India as an emerging market leader has precipitously uncovered its capability by growing at reasonable rate when the global GDP growth was faltering and panting for support. But, even in developing nations, urban areas are reaching saturation points, and smart companies are quickly moving to un-captured rural areas, which are at a promising stage and provide robust market potential.
Many companies have also initiated manufacturing facilities in rural areas to benefit from government concessions like tax exemption. Some look up to the rural market to promote volume growth, while others have intended to reap benefits of low cost and higher profit margin. But the idea is simple. If growth is the only option to survive, rural market is the only way to grow moving forward. And the companies that have taken the initial leaps have not only benefitted from the first mover advantage, but also gained brand loyalty and better business growth momentum.
BMW and Mercedes have been quick enough to recognize this target market and are reportedly expecting a 30-35% sales boost in 2012 from rural markets. India’s largest car maker, Maruti Suzuki, registered sales of 12.70,000 vehicles in 2010-11, with earnings of Rs. 37,522 crore and a net profit to the tune of Rs. 2,289 crore.
In 2011, the auto industry of India witnessed accumulative sales of 2,973,900 passenger vehicles that comprised cars, sport utility vehicles (SUVs) and multi purpose vehicles (MPVs). Out of the total figure, 2,520,421 vehicles were sold within India while the rest 453,479 units were disseminated outside the country.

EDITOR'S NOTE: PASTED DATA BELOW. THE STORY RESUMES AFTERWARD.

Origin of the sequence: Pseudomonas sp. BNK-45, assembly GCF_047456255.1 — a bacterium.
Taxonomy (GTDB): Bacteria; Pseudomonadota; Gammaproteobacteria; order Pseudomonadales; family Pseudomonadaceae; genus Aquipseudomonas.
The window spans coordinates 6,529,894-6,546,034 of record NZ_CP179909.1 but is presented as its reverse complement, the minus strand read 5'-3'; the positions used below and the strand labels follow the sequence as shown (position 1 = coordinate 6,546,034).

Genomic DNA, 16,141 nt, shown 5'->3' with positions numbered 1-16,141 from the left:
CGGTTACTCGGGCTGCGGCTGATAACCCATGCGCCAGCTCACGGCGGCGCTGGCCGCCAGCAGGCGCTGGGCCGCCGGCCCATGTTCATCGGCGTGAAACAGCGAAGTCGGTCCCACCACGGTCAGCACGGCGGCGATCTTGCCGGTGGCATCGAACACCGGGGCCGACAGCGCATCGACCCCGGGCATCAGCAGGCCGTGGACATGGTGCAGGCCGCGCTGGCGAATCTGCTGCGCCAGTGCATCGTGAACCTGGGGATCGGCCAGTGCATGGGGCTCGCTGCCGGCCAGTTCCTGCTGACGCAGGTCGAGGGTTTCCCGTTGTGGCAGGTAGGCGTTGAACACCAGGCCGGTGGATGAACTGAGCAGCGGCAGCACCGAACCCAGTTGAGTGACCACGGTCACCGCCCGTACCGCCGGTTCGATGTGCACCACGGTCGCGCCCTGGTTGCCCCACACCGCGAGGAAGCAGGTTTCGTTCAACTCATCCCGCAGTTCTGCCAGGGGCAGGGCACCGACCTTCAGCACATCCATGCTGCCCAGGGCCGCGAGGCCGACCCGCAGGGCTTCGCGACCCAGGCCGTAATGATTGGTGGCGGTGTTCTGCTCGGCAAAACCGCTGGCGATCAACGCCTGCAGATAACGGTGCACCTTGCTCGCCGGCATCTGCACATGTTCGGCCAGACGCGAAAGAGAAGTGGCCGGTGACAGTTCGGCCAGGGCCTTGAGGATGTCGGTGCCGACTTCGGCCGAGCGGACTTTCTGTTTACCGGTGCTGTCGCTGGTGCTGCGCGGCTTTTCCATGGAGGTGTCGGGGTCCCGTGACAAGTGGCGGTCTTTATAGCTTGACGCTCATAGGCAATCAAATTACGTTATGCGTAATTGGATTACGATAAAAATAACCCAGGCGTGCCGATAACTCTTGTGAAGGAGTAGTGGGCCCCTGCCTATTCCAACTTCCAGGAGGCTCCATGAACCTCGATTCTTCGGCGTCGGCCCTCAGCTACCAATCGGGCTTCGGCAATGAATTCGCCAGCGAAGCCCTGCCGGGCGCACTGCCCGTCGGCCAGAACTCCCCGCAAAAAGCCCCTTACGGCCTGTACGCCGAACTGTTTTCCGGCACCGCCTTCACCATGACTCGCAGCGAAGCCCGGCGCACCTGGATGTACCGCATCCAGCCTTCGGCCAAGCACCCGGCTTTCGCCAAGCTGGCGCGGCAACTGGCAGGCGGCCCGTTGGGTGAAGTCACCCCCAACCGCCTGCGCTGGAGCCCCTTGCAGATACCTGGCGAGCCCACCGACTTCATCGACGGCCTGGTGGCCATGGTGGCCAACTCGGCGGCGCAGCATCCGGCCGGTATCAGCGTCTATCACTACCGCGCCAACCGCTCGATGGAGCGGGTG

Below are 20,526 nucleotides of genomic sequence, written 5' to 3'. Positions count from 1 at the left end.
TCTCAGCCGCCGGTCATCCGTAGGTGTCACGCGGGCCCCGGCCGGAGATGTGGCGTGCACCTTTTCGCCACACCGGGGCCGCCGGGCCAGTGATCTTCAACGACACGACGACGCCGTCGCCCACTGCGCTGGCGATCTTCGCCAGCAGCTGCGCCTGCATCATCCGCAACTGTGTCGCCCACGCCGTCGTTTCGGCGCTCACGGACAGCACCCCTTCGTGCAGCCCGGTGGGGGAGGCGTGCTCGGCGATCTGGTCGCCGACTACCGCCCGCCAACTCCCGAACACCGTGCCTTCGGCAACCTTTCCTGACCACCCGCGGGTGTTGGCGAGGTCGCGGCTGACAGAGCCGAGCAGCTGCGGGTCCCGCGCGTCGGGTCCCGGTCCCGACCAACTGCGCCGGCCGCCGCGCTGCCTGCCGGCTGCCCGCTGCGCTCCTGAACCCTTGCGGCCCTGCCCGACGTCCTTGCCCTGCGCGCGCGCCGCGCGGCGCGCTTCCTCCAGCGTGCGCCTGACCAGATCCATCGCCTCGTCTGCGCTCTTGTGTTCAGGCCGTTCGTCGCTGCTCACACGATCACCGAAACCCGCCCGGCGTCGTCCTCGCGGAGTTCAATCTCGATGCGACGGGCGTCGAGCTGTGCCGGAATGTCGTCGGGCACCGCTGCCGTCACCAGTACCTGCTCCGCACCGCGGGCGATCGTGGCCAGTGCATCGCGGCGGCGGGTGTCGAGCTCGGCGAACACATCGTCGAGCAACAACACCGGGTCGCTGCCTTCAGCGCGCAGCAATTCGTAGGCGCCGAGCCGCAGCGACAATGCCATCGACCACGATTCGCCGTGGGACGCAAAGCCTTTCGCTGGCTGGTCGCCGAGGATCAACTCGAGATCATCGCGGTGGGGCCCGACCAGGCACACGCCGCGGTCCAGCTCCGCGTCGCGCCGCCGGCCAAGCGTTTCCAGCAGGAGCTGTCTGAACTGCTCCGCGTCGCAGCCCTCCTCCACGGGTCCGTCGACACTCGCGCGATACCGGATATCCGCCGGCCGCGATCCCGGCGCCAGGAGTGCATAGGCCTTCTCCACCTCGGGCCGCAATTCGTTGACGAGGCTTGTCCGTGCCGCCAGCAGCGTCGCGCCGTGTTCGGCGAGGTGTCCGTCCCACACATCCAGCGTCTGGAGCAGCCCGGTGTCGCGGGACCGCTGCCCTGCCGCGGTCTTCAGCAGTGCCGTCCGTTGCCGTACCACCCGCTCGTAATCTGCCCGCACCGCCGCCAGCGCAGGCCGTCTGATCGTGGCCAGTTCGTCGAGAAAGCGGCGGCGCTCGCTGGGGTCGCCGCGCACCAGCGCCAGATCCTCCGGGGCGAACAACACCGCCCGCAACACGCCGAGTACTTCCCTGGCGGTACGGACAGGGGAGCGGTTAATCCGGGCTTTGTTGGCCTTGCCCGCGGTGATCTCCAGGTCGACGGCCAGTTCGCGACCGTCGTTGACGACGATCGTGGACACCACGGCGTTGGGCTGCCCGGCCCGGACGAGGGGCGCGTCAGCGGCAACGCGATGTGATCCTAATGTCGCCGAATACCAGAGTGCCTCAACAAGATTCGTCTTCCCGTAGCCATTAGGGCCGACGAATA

Market conditions are extremely slow-moving. High interest rates are dampening the consumer sentiment and this is leading to the entry-level buyers deferring purchases. Responding to this situation, most of the car companies are opening regional car centres which keep one or two cars on display.
Although India is the world’s 2nd fastest growing car market after China, passenger vehicle ownership here is among the lowest in the world, at 12 vehicles for every 1,000 people. While nearly a third of people living in metros own personal transport, the penetration in rural areas is half, at 15 %. This has led industry observers to believe a major proportion of growth would come from rural market.
Hyundai, one among many trying to penetrate the rural market has asked its dealers to identify 5 probable semi-urban and rural sites for selling its latest offering ‘EON (800cc)’ around their outlets. At some places they have set up a practice where a team of salespersons with mobile vans offer demonstrations and test drives. At other places, Hyundai either put up small sales branches which could display up to two cars or two-way sales and service workshops.
Tier II, III and IV cities are increasingly becoming more and more significant. Early entrants into this market are likely to be huge gainers and a classic example of this is Ford India’s FIGO which draws 60 % of its sales from Semi urban areas.